In Bay Area, Obama Announces New Solar, Conservation Programs

Obama schmoozes at Walmart after his speech | Screen capture: White House

In Mountain View today, President Barack Obama announced a set of new executive actions the White House will be taking to promote the domestic solar industry and energy conservation programs. The actions include spending an additional $2 billion to make federal buildings more energy-efficient, and providing funding for solar job training programs at community colleges across the country.

The initiatives come in the form of executive actions, said the President, due to Congressional intransigence on energy and climate matters. "Unfortunately Congress has not always been as visionary on these issues as we would like," said Obama. "In Washington, we still have a bunch of climate deniers who shout loud, but they're wasting everybody's time in a settled debate."

The announcement was made in a Walmart store in Mountain View. Walmart, which has installed more rooftop solar than any other big-box retailer, is pledging to double its solar installations, though that isn't sparing it from criticism from environmental groups.

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At the event, Obama lauded the environmental achievements of the Mountain View Walmart. In addition to putting solar panels on its roof, said the President, the store had installed more efficient refrigerators, replaced much of its lighting with efficient LEDs, and installed electric vehicle charging stations in its parking lot.

But that doesn't impress everyone: the environmental group Friends of The Earth told Guardian reporter Suzanne Goldenberg, in advance of the event that Walmart shouldn't be held up as an environmental model. "Walmart has both under-reported its greenhouse gas emissions and failed to meet its 2012 targets," the group said.

[Updated to add: criticism of both Walmart's environmental record and of Obama for touting the company as a green leader seems to be mounting.]

Obama's speech frustratingly conflated renewable energy, conservation, and the climate change issue with "energy independence," and he boasted that the U.S. has increased its production of natural gas -- which is not necessarily a great thing -- and of domestic crude oil, which now leads imports. "We're producing more traditional energy," said Obama, "but we're also becoming a leader in the energy sources of the future." A sober approach to the threats of climate change detailed in the National Climate Assessment, released by the White House on Tuesday, would almost certainly include producing less "traditional" fossil fueled energy, not more.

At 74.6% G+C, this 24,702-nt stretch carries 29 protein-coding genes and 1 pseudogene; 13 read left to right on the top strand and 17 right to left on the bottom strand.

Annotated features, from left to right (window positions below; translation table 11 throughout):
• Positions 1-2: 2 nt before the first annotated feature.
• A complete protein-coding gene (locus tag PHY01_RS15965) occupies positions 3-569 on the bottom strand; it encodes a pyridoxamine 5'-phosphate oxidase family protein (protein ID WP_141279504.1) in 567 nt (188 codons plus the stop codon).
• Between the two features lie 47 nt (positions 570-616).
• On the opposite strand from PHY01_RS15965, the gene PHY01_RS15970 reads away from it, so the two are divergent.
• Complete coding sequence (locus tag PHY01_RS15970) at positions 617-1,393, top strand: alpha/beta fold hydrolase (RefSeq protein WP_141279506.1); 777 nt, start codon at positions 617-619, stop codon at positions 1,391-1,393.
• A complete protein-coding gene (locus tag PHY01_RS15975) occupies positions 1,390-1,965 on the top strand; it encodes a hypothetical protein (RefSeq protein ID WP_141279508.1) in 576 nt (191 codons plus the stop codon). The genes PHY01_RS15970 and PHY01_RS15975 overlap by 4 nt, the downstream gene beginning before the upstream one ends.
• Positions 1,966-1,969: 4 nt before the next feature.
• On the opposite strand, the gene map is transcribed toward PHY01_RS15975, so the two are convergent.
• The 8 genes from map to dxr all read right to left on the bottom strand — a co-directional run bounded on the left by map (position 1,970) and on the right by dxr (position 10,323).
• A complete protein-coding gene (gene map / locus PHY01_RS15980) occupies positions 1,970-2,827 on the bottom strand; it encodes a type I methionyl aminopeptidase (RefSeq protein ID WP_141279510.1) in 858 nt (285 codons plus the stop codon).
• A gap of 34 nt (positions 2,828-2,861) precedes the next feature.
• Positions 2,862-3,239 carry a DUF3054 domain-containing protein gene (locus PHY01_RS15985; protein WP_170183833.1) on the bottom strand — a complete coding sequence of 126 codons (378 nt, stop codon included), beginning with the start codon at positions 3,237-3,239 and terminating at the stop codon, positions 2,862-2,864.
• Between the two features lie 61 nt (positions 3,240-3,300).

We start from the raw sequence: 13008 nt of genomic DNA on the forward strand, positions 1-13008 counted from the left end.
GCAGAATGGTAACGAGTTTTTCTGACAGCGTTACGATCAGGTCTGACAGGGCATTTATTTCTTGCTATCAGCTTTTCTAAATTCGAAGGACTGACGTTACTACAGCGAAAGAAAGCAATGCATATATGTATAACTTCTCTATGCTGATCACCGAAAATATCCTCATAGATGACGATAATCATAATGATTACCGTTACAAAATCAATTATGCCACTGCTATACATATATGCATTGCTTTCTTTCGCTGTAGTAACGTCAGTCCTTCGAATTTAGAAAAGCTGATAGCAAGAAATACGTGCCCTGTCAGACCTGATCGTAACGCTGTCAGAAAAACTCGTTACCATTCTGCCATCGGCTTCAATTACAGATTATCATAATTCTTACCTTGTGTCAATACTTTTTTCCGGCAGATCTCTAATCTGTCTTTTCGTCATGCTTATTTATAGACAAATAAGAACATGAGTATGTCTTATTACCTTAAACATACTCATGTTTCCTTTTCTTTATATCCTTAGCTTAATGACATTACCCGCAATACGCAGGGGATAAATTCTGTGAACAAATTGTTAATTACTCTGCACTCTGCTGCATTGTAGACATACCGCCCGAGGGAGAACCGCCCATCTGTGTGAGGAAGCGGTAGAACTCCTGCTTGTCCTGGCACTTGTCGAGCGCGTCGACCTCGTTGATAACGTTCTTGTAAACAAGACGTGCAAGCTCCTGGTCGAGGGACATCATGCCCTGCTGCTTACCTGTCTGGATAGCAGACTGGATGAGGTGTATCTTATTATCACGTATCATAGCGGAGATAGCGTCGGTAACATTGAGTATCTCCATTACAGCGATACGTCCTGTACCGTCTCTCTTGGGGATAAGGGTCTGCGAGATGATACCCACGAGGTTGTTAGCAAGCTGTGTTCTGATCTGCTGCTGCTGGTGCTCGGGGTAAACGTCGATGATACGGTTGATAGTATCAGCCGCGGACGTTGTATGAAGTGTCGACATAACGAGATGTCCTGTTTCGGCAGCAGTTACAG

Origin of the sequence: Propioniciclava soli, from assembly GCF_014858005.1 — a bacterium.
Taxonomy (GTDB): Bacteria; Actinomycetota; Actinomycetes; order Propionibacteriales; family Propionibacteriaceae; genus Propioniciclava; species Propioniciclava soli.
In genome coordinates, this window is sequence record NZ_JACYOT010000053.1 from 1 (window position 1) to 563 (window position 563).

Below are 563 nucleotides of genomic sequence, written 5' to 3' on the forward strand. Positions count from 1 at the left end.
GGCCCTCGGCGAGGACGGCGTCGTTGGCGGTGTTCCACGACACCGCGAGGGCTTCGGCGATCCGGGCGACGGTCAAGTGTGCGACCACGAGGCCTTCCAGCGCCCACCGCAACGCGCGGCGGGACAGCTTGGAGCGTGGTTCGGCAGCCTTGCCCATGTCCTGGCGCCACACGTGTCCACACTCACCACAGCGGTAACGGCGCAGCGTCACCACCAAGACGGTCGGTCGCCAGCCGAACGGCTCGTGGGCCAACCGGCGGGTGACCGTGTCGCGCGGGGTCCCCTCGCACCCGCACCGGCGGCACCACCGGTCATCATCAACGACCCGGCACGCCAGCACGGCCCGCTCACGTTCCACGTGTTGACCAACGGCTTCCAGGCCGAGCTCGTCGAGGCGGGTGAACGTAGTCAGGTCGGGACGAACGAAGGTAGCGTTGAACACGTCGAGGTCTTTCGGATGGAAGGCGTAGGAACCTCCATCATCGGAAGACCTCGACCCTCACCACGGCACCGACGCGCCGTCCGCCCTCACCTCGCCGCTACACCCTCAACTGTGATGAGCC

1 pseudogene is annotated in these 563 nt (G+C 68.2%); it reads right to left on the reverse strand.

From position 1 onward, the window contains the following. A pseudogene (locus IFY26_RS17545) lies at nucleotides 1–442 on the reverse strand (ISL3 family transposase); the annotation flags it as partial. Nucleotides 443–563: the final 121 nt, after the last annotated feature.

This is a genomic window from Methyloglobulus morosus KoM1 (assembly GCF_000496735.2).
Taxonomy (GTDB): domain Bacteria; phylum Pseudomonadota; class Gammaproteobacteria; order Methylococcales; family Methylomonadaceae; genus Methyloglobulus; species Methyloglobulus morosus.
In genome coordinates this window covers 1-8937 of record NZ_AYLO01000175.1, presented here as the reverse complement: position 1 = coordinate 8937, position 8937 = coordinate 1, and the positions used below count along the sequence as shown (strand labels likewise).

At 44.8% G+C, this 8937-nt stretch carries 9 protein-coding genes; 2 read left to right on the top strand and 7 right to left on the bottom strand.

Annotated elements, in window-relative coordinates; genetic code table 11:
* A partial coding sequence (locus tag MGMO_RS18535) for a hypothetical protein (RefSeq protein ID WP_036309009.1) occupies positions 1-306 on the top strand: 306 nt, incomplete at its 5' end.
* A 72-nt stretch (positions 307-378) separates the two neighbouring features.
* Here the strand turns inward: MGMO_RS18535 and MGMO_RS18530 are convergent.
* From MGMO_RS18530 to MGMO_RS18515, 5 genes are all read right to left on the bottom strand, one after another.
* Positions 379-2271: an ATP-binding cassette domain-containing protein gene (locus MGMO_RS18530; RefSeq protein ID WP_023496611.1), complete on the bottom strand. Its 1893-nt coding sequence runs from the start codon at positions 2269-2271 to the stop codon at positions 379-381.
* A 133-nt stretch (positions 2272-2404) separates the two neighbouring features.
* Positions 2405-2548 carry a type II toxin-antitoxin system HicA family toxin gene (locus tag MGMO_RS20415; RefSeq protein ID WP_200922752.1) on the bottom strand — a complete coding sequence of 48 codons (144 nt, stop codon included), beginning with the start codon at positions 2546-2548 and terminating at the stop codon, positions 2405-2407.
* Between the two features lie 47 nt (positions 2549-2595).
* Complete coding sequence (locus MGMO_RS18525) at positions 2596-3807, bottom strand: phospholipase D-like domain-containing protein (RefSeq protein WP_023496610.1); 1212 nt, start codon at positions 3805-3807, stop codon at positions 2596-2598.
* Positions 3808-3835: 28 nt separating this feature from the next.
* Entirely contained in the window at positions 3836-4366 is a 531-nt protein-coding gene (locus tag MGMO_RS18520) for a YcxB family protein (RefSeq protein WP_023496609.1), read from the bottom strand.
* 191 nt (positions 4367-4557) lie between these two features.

That said, the initiatives announced by Obama today are sweeping and hard to criticize.

There's that $2 billion increase in federal building energy efficiency funds, which doubles the original 2011 allocation. The money will be raised through energy savings at no expected cost to the taxpayer.

There's also increased funding for solar training at community colleges, including California's San Francisco City College, to allow young people to take advantage of contracting jobs in the solar industry.

In addition to Walmart, corporations such as Ikea, Apple, and Yahoo are redoubling their commitment to energy efficiency and solar. Kaiser Permanente is planning to install at least 40 megawatts of solar on its California campuses, while Google, already deeply involved in renewables, is offering a $1 million prize to the engineers who develop what a White House statement calls the "next generation of power inverters" for use with solar panels.

25 state and local governments, nonprofits, and business groups have agreed to join the President's Better Buildings Challenge, which will result in energy efficiency upgrades to a billion square feet of property.

Housing builders and hardware companies are committing to increase the number of solar homes by tens of thousands in the next few years. New housing companies will be building at least 20,000 of those homes, while Home Depot will place home solar learning centers in 1,000 of its stores nationwide to help upgrade existing properties -- almost always the better environmental choice than building from scratch. Three roofing companies have pledged to increase the amount of solar they install, with one, CertainTeed Roofing, committing to 16,000 homes in the next three years.

Dozens of non-profits and agencies that manage low-income housing will be making those homes solar as well, bringing the benefits of the solar revolution to the less-affluent.

And perhaps most importantly, a range of federal policy reforms from Department Of Energy energy efficiency and building code standards to Housing and Urban Development financing programs for low-income housing energy improvements, to a DoE program to replace 500,000 outdoor lights with high-efficiency illumination will definitely have an impact.

The President batted down anticipated criticism of the new initiatives on economic grounds. "Rising sea levels, drought, more wildfires, more severe storms: those aren't good for the economy. Climate change is real and we have to act now."

About the Author

Chris Clarke is a natural history writer and environmental journalist currently at work on a book about the Joshua tree. He lives in Joshua Tree.
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